For the first time ever, the Food and Drug Administration (FDA) has approved a cancer treatment based on the presence of a biomarker or a specific genetic feature, instead of the tumor’s location or point of origin.
A total of 86 cancer patients participated in the clinical trial that led to this accelerated approval. The patients had at least three things in common: their disease was at the advanced stage; they did not respond to any kind of standard cancer treatment; and they all had a genetic mutation that prevented the ability of their cells to repair DNA damage.
After treatment, 66 experienced considerable tumor reduction and stabilization, meaning, the tumors stopped growing. Of these 66 patients, 18 had their tumors removed completely, and by completely — we mean the tumors have disappeared for good and haven’t grown back.
The study began in 2013 and is still ongoing. It involves the drug pembrolizumab (brand name Keytruda) from drug maker Merck & Co. Even before this latest FDA approval, pembrolizumab was already FDA-approved and has being commercially used for patients with specific types of melanoma, lung cancer, head and neck cancer, Hodgkin lymphoma and urothelial carcinoma.
The treatment is definitely expensive — it costs $156,000 annually. Testing for mutations targeted by the drug is available at a cost ranging from $300 – $600.
The basis of the study is rooted on the idea that while a person’s immune system can ideally destroy cancer cells because it recognizes them as ‘foreign bodies’ or intruders, the problem stems from the ability of cancer cells to shield themselves with proteins and make themselves invisible to the immune system. This is what pembrolizumab is great for. As a new kind of immunotherapy drug known as PD-1 blocker, pembrolizumab exposes the cancer cells so the immune system can do its job and extinguish them.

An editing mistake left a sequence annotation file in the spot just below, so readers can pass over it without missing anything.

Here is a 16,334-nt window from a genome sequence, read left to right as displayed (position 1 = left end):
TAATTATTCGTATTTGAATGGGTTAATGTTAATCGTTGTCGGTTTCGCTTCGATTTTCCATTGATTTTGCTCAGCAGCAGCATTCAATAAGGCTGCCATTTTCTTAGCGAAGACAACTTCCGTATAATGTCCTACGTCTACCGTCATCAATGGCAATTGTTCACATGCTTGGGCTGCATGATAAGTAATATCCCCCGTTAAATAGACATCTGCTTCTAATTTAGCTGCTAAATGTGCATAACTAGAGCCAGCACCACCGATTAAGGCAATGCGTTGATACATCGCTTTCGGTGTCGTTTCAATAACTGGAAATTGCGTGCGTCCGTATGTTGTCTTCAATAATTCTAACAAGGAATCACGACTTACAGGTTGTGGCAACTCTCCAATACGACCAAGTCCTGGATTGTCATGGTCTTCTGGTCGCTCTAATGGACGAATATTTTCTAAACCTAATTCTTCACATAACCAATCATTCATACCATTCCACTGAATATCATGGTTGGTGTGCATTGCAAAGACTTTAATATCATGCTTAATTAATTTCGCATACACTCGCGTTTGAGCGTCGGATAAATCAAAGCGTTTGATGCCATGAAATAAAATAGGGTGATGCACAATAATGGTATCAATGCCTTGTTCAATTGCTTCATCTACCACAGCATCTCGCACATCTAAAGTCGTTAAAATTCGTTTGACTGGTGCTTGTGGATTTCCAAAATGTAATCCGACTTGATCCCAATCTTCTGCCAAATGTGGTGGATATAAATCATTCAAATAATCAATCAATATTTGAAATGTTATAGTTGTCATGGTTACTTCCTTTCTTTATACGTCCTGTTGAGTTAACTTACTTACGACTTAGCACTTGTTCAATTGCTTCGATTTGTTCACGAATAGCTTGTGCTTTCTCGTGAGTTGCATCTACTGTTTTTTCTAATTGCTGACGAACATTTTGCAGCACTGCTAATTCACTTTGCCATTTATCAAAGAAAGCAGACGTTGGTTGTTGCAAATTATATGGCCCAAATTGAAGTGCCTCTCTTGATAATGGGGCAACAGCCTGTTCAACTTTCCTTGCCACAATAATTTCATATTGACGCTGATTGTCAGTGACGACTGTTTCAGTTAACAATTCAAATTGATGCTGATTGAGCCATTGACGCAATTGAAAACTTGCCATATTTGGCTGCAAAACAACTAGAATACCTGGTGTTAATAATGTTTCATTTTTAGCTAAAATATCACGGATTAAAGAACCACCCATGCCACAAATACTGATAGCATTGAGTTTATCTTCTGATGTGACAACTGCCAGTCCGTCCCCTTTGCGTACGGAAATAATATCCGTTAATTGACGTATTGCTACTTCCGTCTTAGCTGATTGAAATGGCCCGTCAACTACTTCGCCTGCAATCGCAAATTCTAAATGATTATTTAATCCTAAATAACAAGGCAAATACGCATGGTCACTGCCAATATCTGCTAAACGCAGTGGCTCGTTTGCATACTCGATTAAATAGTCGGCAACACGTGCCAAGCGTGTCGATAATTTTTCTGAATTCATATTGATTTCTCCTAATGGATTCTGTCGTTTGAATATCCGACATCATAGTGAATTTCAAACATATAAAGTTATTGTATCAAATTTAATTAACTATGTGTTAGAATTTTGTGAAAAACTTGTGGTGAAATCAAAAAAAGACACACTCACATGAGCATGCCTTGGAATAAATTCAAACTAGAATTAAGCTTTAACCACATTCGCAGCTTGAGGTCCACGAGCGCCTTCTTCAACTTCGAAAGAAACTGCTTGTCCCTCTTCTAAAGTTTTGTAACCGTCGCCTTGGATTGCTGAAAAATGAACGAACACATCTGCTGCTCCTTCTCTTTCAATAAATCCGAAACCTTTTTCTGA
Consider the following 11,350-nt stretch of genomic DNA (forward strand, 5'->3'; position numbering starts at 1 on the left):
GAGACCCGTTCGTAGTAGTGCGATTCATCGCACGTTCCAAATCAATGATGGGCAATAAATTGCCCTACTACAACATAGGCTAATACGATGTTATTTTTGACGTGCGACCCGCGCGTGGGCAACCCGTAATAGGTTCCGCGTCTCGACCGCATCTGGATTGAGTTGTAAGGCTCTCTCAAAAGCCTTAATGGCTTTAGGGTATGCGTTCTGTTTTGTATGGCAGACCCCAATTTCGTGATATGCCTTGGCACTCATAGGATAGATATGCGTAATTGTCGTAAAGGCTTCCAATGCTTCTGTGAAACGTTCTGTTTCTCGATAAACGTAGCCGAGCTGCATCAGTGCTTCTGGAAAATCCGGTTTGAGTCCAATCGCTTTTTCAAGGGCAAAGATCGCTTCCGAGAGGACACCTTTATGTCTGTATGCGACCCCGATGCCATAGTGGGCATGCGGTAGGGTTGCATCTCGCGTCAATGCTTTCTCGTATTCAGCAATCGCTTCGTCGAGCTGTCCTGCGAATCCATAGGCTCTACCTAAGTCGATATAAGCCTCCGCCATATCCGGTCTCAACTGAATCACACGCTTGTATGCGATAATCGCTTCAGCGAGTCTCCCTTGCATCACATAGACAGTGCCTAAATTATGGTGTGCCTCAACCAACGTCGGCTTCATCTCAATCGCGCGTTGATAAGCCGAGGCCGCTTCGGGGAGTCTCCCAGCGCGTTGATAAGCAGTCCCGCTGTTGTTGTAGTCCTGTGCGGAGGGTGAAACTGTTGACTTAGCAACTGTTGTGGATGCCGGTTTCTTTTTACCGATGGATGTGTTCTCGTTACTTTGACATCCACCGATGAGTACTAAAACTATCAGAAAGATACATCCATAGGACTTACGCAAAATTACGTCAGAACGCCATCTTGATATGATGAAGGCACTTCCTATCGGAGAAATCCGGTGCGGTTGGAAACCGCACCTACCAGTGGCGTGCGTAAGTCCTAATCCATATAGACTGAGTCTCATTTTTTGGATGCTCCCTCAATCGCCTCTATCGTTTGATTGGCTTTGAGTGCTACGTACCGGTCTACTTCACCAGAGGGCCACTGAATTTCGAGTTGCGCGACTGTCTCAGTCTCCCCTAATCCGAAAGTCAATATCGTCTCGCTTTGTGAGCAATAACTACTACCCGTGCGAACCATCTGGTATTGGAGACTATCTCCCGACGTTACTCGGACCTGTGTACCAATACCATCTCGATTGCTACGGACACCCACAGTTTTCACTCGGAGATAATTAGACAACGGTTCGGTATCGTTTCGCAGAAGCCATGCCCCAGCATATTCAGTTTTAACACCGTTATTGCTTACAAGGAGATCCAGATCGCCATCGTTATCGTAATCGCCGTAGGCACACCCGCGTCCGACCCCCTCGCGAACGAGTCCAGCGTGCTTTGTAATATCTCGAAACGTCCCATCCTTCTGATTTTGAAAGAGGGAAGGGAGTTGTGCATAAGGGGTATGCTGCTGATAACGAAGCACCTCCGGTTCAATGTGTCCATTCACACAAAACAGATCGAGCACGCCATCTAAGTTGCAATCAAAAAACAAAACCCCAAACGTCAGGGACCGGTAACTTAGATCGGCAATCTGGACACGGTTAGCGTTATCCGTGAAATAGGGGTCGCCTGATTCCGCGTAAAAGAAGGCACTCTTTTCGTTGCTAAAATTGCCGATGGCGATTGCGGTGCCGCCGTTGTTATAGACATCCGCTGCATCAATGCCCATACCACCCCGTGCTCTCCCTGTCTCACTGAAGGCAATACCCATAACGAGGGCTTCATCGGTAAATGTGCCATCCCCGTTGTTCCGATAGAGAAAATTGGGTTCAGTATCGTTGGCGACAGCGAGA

Although the biomarker being targeted by pembrolizumab is a bit rare — NYTimes says that only about 4% of cancer patients have this genetic code aberration — the total number of patients that can benefit from the treatment would still reach about 60,000. That means it has the potential to save at least 60,000 lives every year.
As promising as the drug is, however, it has left one big question unanswered: why didn’t all the patients respond to the treatment? And that is one of the reasons why the study is still ongoing. Finding out the answer is bound to make the treatment even more effective and life-saving for more cancer patients who have all but given up hope of surviving and defeating this terrible disease.
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